Screen Pops with Asterisk and XMPP

A few weeks ago, I wrote a post on using CCXML and PHP to do screen pops with the Voxeo Prophecy platform. The task was made incredibly easy with a nifty PHP class library designed specifically to interact with XMPP servers.

After getting screen pops working in Prophecy, I decided to try my hand at getting them to work in Asterisk (this is, after all, how the majority of phone calls to me are handled). It turns out, the PHP script I developed to do screen pops in Prophecy can be reused to do the very same thing in Asterisk. If you’d like to give this a try on your own, here is what you will need:

  1. A working Asterisk instance. (This example assumes you know how to modify Asterisk config files.)
  2. A copy of the very cool XMPPHP library from Google Code. (This example assumes that the PHP code used to interact with XMPP servers is running on a separate server than the one housing Asterisk. More on this below.)
  3. An XMPP server and a client, or simply use your Google account.

There are three components to this example. First, you’ll need a PHP script to interact with an XMPP server. You can use the same script employed in my previous screen pop example:


connect();
$conn->processUntil('session_start');
$conn->message('someguy@gmail.com', 'You are receiving a call from: $ani');
$conn->disconnect();
?>

Next, you’ll need a simple AGI script for Asterisk to interact with. This script will send an HTTP request to the PHP script above:


#!/bin/bash
# Contents of screen_pop.agi
# It don't get any easier than this...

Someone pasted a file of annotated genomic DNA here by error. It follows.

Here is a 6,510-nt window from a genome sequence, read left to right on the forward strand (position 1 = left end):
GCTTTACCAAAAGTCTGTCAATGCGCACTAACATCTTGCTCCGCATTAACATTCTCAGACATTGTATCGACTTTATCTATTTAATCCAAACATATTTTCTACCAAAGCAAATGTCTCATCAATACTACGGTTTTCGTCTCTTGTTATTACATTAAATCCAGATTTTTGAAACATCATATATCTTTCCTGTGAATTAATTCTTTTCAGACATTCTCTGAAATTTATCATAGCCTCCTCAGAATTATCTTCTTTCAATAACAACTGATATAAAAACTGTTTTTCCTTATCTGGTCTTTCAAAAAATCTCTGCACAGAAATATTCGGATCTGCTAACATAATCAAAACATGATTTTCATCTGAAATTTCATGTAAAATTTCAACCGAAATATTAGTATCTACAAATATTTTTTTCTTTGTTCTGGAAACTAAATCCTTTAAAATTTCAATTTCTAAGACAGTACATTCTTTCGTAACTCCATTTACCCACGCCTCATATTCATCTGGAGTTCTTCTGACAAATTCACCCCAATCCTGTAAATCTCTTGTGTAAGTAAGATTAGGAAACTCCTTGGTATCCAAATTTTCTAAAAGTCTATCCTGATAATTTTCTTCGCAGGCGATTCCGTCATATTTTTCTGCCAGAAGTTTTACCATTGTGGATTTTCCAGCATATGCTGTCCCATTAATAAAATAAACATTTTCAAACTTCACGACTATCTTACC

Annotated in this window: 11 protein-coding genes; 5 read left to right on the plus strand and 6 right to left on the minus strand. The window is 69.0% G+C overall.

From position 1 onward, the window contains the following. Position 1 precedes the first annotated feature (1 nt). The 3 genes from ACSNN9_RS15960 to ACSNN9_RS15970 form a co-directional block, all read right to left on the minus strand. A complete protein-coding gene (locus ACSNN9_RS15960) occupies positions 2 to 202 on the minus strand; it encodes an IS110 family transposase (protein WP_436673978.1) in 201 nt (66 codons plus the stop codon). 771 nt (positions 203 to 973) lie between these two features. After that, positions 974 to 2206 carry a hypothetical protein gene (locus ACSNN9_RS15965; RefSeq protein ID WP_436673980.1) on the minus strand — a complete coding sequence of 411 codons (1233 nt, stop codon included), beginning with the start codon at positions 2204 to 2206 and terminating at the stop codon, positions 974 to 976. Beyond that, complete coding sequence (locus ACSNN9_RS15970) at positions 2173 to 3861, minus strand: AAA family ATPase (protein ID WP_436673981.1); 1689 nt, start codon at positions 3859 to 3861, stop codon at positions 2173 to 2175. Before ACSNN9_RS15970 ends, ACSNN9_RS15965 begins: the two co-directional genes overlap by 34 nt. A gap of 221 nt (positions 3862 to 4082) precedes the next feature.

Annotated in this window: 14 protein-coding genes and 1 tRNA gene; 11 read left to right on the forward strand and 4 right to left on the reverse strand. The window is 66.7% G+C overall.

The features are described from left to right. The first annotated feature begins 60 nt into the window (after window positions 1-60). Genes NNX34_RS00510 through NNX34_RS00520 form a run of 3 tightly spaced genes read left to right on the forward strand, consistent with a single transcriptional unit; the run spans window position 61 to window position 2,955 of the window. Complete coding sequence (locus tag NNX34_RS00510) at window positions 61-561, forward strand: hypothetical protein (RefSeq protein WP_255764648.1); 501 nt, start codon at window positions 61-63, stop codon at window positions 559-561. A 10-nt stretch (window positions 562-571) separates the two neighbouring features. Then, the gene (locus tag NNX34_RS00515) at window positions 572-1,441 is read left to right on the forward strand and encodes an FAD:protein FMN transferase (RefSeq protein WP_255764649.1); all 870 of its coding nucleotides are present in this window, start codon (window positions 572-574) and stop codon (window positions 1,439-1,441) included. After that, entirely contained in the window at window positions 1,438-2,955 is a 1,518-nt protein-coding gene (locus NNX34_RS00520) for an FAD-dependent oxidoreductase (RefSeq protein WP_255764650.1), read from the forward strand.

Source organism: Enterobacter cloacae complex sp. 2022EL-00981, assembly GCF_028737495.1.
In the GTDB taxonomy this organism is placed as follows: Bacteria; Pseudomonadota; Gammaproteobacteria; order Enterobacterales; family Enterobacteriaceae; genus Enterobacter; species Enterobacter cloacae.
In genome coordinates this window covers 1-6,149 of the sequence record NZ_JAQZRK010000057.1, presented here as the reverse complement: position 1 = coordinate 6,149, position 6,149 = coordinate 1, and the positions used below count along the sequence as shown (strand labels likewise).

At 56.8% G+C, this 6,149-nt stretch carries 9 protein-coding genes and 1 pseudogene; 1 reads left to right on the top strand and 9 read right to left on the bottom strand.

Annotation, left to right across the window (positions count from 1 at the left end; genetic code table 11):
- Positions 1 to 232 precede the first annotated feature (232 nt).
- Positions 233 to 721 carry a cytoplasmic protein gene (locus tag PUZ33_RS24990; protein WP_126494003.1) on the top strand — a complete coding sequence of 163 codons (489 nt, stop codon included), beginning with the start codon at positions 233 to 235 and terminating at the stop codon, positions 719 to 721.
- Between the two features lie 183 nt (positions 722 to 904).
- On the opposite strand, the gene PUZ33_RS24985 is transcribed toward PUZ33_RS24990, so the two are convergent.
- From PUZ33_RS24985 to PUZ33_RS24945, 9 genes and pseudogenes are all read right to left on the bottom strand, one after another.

curl http://ip_address_to_your_web_server/screen_pop.php?ani="$1"

On your Asterisk server, place this script in /var/lib/asterisk/agi-bin/ and ensure that it is executable. You’ll need to specify the IP address to the server running this script. Note — there isn’t any reason that these two scripts can’t run on the same machine (you can run PHP scripts on an Asterisk server), or even be consolidated into one single script (just make sure to include the XMPPHP library). In fact, you could even run the XMPP server used to send screen pops on the same machine running Asterisk.

The mechanics of this specific example were influenced by the set up for my previous screen pop example, and I am (at heart) a lazy basterd. But I digress…

The last piece to be put in place is to modify extensions.conf to ensure that our AGI script is invoked. You’ll want to add something like the following to the appropriate dial plan context (your specific Asterisk set up will influence this heavily):

exten => 123,1,AGI(screen_pop.agi|${CALLERID(num)})

This will pass the caller ID to our AGI script, which will then invoke the PHP script and send the details of the call to the XMPP account of our choice. I’ve noticed in practice that adding this to my dial plan causes the IM to be sent to my Google Talk account a good 2-3 seconds before the phone rings. Plenty of time to give someone a heads up about who is on the other end of an incoming call.

Obviously there are lots of options for looking up information on the caller, once you have their caller ID, that you can use to augment the information in your screen pop.

Just goes to show you, there isn’t much you can’t do with open source / open standards.

Viva screen pop!

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